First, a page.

Before I met my husband and had a family of my own, I lived with one of my best childhood friends. Like most roommates, we tried to split bills as evenly as possible. The only problem we seemed to have was splitting our grocery bill. I was a couponer who stockpiled and hunted for deals; she, on the other hand, would shop for whatever she needed at the time and pay full price. Our 50/50 arrangement for groceries quickly became lopsided, and I would never look forward to paying my half of the bill.

Fast forward five years…my friend and I are living in separate homes and have separate lives, but there's one characteristic we share—we're both adept couponers! So how did I turn my spend-a-holic friend into a KCL? With a little patience and some couponing ingenuity, it wasn't as hard as you might think.

So if you are living with a couponing skeptic, here's what I suggest you do to help that individual understand the world of grocery store savings opportunities:

1. Start small

Combining coupons, sales, price-matching, refunds and cash-back apps are great ways for KCLs to get products on the cheap or even as moneymakers. But as enticing as getting $55 worth of products for free is, this Ibotta combination trip might be too complicated for a first-time couponer. Instead of expecting a skeptic to understand the world of couponing immediately, go at it a bit more slowly. Introduce the skeptic to one deal or weekly store offering at a time. Simple, high-value transactions with easy-to-understand savings percentages are one way to hook skeptics.

2. Give the skeptic the good coupons

All KCLs know when they've found a really good coupon: it might be for a high value, it might be a BOGO offer, or it might result in the product becoming a moneymaker. While it can be fun to get these deals ourselves, these are the deals that turn into golden teaching opportunities for skeptics. When I took my friend to the grocery store with me, I let her choose the type of flavor for a four-pack of yogurt I had a free coupon for (that I received directly from the manufacturer by making a request). She couldn't believe we were walking out of the store with a free product! When it was her turn to shop next, I casually asked if she could pick up a BOGO deal on disinfecting wipes at the store but also handed her a 55-cent-off coupon, knowing she could use it on the first item while the store automatically subtracted the $2.49 cost of the second item. Each canister then cost less than $1, and she was thrilled to see this for herself. These good deals quickly converted her to a KCL way of thinking.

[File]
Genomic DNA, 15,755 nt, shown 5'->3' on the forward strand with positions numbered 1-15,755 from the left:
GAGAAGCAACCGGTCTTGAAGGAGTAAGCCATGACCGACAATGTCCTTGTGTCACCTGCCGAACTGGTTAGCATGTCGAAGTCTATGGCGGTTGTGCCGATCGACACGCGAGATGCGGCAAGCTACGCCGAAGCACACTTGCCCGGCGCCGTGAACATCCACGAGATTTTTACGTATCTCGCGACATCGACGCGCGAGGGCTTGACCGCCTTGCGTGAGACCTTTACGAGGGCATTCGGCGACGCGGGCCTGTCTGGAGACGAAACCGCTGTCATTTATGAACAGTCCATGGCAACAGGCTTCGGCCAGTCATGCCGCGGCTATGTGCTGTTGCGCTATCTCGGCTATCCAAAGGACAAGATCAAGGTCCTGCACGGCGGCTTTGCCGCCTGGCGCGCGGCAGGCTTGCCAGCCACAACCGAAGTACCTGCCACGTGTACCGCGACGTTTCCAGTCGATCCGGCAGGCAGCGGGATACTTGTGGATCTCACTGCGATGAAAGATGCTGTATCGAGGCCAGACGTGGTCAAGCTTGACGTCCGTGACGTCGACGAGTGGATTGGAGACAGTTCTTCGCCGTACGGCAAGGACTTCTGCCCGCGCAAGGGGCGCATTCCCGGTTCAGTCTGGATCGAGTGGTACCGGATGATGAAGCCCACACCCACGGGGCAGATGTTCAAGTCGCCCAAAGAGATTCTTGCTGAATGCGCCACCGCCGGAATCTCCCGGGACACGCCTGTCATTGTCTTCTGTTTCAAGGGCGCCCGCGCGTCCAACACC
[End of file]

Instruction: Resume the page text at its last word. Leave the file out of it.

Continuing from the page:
3. Let the skeptic shop for fun products

A couponing skeptic is much more likely to turn into a believer when deals that are meaningful and fun to them are available. For example, is your skeptic a cosmetics lover? Find deals that will help her score great products at a killer price. For instance, this past week, my H-E-B store was selling certain colors/styles of Sally Hansen Nail Effects at half price: they were marked from $8 to $4. H-E-B also displayed yellow store coupons for $3 off any Sally Hansen product in that particular line. So an $8 product very easily turned into a $1 product! Even a shopper who is poor at math can calculate this outstanding savings.

4. Empower the skeptic with matchups

Someone who is new to couponing and uncertain about the savings potential is not going to sit down and map out a savings strategy for an upcoming shopping trip, so don't expect the skeptic in your life to do so. Instead, you can handily print a shopping matchup from the "Find My Store" tab of the KCL site or introduce her to the "Beginners" section of the site to zero in on a few important deals. Armed with this information and guidance, the skeptic can begin shopping and seeing the savings percentages for herself, with minimal preparation time and shopping effort.



Turn the Skeptic in Your Life into a Successful Couponer